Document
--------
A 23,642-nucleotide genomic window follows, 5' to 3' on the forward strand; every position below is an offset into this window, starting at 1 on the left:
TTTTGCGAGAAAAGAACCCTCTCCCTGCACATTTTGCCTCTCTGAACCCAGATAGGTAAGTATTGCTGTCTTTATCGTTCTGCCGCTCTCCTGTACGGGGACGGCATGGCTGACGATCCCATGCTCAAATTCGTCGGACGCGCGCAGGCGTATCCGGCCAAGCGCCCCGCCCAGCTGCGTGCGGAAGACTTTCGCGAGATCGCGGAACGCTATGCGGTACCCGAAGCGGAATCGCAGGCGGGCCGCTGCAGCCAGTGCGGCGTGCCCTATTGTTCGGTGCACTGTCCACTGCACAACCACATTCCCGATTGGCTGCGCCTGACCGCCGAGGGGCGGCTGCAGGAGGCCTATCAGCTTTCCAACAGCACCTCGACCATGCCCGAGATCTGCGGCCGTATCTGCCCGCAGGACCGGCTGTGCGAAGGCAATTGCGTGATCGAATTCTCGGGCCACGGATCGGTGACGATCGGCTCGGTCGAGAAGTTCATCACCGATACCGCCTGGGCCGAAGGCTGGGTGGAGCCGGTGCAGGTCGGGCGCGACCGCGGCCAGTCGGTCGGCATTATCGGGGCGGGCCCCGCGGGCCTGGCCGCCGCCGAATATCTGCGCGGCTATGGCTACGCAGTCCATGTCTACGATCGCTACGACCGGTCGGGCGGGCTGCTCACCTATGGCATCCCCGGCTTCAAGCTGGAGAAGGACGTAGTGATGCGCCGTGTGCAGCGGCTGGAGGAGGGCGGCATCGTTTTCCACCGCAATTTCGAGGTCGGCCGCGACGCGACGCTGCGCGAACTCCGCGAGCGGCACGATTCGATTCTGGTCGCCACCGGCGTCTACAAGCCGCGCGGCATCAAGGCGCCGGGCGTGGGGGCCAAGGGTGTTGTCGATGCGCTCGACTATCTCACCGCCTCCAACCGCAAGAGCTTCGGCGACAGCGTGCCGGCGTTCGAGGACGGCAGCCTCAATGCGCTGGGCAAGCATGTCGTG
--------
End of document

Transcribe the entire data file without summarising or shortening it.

A 23,642-nucleotide genomic window follows, 5' to 3' on the forward strand; every position below is an offset into this window, starting at 1 on the left:
TTTTGCGAGAAAAGAACCCTCTCCCTGCACATTTTGCCTCTCTGAACCCAGATAGGTAAGTATTGCTGTCTTTATCGTTCTGCCGCTCTCCTGTACGGGGACGGCATGGCTGACGATCCCATGCTCAAATTCGTCGGACGCGCGCAGGCGTATCCGGCCAAGCGCCCCGCCCAGCTGCGTGCGGAAGACTTTCGCGAGATCGCGGAACGCTATGCGGTACCCGAAGCGGAATCGCAGGCGGGCCGCTGCAGCCAGTGCGGCGTGCCCTATTGTTCGGTGCACTGTCCACTGCACAACCACATTCCCGATTGGCTGCGCCTGACCGCCGAGGGGCGGCTGCAGGAGGCCTATCAGCTTTCCAACAGCACCTCGACCATGCCCGAGATCTGCGGCCGTATCTGCCCGCAGGACCGGCTGTGCGAAGGCAATTGCGTGATCGAATTCTCGGGCCACGGATCGGTGACGATCGGCTCGGTCGAGAAGTTCATCACCGATACCGCCTGGGCCGAAGGCTGGGTGGAGCCGGTGCAGGTCGGGCGCGACCGCGGCCAGTCGGTCGGCATTATCGGGGCGGGCCCCGCGGGCCTGGCCGCCGCCGAATATCTGCGCGGCTATGGCTACGCAGTCCATGTCTACGATCGCTACGACCGGTCGGGCGGGCTGCTCACCTATGGCATCCCCGGCTTCAAGCTGGAGAAGGACGTAGTGATGCGCCGTGTGCAGCGGCTGGAGGAGGGCGGCATCGTTTTCCACCGCAATTTCGAGGTCGGCCGCGACGCGACGCTGCGCGAACTCCGCGAGCGGCACGATTCGATTCTGGTCGCCACCGGCGTCTACAAGCCGCGCGGCATCAAGGCGCCGGGCGTGGGGGCCAAGGGTGTTGTCGATGCGCTCGACTATCTCACCGCCTCCAACCGCAAGAGCTTCGGCGACAGCGTGCCGGCGTTCGAGGACGGCAGCCTCAATGCGCTGGGCAAGCATGTCGTG